A monthly series on research, projects and trends
We are honored to welcome regular guest speakers at the Silicon Valley campus to share their work and insights with our community. The lectures are open to faculty, staff, students and the public, and broadcast to colleagues at the Pittsburgh campus and made available for remote attendance. For information on future events in this series, please subscribe to our newsletter and mailing list.
- November 15 — Nir Eyal, "Hooked: How to Build Habit-Forming Products"
- October 18 — Yvonne Cagle, "Making Space for Innovation on Earth"
- September 14 — Alvy Ray Smith, "Innovation: A Quick Guided Tour of Moore's Law and the Group Now Known as Pixar"
- April 19 — Kenji Takahashi, "Global Cyber Threat Intelligence"
- April 12 — Ed Koch, "Telerobotics for Remote Asset Inspection"
- April 5 — Armand Makowski, "Degree distributions in large networks: A little theory and a counterexample"
- February 2 — Fred Baker, "The Internet: where, to what purpose, and why?"
- December 8 — Doug Lenat, "50 Shades of Symbolic Representation and Reasoning"
- November 10 — William Santana Li, "Predict and Prevent Crime with Autonomous Data Machines"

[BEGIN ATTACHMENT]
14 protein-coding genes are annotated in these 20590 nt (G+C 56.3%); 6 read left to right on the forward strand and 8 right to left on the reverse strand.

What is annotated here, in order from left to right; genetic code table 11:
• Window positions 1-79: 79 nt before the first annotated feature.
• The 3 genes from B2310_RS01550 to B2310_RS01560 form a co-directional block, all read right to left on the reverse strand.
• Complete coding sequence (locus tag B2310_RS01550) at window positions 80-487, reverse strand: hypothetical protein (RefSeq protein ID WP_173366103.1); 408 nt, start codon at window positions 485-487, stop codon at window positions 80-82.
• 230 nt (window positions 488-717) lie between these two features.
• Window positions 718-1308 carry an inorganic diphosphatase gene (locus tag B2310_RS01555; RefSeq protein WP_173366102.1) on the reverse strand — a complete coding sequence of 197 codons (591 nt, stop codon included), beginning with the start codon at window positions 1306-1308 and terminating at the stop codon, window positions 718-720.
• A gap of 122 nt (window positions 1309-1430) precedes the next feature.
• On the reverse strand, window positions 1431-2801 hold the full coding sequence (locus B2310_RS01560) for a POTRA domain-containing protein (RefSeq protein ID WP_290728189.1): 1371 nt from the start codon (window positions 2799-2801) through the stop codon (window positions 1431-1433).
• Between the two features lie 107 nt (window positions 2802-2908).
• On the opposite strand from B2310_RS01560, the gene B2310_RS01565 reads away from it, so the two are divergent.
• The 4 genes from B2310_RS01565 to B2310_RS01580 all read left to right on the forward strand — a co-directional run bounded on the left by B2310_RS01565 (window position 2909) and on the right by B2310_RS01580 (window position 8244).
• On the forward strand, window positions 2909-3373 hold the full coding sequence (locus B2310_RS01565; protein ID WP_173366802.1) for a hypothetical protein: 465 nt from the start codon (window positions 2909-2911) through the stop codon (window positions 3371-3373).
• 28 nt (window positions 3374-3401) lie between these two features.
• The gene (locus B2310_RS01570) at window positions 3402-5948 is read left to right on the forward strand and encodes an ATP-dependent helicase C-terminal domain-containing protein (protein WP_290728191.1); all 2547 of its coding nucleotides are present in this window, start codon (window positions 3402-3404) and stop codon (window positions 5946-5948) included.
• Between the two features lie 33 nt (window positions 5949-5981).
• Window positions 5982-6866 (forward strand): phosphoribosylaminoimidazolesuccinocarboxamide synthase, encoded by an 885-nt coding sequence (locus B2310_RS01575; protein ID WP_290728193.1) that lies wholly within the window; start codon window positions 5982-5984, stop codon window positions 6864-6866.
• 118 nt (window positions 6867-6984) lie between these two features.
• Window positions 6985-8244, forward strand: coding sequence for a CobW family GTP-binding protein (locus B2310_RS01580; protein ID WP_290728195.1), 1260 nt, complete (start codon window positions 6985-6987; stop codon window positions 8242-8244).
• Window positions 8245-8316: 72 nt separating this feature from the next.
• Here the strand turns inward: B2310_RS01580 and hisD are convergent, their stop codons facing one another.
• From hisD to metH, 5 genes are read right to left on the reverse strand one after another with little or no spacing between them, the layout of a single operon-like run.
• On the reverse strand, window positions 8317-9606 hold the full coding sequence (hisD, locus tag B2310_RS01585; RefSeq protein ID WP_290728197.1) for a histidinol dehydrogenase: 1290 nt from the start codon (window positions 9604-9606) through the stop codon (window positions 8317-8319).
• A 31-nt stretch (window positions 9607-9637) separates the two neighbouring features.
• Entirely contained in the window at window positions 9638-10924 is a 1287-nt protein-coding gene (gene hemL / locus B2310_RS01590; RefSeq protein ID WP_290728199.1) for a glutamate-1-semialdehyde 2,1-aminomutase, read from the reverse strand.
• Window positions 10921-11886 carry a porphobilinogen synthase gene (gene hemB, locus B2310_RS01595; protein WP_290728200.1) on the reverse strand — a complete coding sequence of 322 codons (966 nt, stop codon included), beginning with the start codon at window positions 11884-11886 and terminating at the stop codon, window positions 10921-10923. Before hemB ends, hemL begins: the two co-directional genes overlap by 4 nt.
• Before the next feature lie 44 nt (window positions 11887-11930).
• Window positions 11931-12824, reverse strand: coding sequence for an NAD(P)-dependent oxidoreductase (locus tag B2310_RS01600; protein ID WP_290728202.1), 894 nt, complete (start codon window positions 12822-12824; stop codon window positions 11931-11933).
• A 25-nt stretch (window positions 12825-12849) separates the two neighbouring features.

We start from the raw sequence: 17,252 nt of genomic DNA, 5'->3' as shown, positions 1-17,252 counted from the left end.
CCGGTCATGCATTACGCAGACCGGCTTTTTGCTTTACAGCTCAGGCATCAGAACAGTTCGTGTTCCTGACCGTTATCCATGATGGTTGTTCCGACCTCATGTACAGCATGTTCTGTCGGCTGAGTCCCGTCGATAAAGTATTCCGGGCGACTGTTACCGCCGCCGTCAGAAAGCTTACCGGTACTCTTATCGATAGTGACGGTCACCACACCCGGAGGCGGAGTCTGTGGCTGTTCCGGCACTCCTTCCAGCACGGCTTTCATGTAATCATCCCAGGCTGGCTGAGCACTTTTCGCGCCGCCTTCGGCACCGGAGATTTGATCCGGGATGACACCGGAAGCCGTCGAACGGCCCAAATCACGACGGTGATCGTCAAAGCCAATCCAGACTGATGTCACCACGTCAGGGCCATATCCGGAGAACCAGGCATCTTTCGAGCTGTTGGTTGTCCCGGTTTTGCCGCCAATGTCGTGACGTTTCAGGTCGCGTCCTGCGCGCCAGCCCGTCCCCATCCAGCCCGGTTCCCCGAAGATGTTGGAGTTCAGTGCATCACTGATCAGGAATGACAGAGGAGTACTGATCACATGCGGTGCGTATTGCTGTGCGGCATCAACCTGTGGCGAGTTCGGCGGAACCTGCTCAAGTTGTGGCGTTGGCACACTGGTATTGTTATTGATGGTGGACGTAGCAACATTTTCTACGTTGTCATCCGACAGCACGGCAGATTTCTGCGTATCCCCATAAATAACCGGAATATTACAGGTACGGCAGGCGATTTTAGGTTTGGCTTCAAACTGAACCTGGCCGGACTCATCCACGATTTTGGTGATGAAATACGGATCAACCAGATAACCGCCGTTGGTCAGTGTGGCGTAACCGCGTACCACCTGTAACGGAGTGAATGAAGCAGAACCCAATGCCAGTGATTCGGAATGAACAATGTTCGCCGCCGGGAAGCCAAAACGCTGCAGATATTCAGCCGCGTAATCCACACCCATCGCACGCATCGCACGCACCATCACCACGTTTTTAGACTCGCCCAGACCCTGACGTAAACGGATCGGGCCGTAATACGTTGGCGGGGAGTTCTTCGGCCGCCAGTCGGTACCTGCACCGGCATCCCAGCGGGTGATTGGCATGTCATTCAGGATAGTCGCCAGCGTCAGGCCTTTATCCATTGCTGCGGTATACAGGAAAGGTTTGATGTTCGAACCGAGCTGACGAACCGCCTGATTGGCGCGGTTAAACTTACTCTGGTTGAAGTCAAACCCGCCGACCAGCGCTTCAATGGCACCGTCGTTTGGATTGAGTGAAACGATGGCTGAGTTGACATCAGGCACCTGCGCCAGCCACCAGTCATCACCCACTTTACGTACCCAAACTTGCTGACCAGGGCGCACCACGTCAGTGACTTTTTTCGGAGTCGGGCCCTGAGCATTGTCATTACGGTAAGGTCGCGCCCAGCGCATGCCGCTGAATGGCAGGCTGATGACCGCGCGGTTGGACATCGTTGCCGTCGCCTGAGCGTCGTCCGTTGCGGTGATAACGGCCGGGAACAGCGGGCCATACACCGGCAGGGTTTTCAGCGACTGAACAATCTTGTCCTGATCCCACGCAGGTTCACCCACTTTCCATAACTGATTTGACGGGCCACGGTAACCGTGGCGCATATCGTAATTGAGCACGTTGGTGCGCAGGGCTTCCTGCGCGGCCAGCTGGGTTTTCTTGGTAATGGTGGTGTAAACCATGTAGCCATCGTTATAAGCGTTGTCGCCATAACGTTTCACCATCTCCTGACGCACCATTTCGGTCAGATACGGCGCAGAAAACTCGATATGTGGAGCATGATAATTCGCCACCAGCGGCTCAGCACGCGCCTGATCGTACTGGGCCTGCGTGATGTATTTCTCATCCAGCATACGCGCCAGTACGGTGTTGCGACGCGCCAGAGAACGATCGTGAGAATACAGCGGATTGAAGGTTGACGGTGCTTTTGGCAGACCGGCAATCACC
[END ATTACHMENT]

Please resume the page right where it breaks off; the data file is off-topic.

- November 4 — Kostas Tsioutsiouliklis, "Set Cover at Web Scale"
- October 27 — Gerard Holzmann, "Proof or Consequences"
- October 6 — David McLellan, "A Systems Engineering Approach to the Car, its Driver and its Infrastructure in the Digital Age"
- September 29 — Forrest Shull, "Managing Technical Debt in Software Systems"
- September 22 — Timothy Chou, "Next Generation of Enterprise Software and How to Sell It"
- March — Tamer Başar, "Multi-Agent Networked Systems with Adversarial Elements"
- February — Vint Cerf, "Digital Vellum and the Expansion of the Internet into the Solar System"
Past Guests — 2014
- November — Miroslav Krstic, "PDE Control: Designs and Applications"
- October — Lip-Bu Tan, "Semiconductors: Engine of Technology Innovation"
- September — Don Knuth, "All Questions Answered"
- May — Philippe Kruchten, "Why is Software so bad? (Is it?)"
- April — Andrew Ng, "The Online Revolution: Education for Everyone"
- March — H. Vincent Poor, "Games, Privacy and Distributed Inference for the Smart Grid"
- February — Ticky Thakkar, "Pervasive Mobile Computing Vision"
Silicon Valley campus: Distinguished lectures are held in CMU's campus at the NASA Ames Research Park, in Building 23, Room 118. No RSVP is required, but seating is limited and will be available on a first-come, first-served basis. Please see the visitor information for directions to our campus.
Pittsburgh campus: Please see event details to confirm time and location, as these may change for each lecture.
Web broadcasts: Each lecture is also broadcast live over the Web via Adobe Connect at cmusv.adobeconnect.com/distinguished for remote attendance. Recordings will be available the following week on CMU-SV's YouTube channel.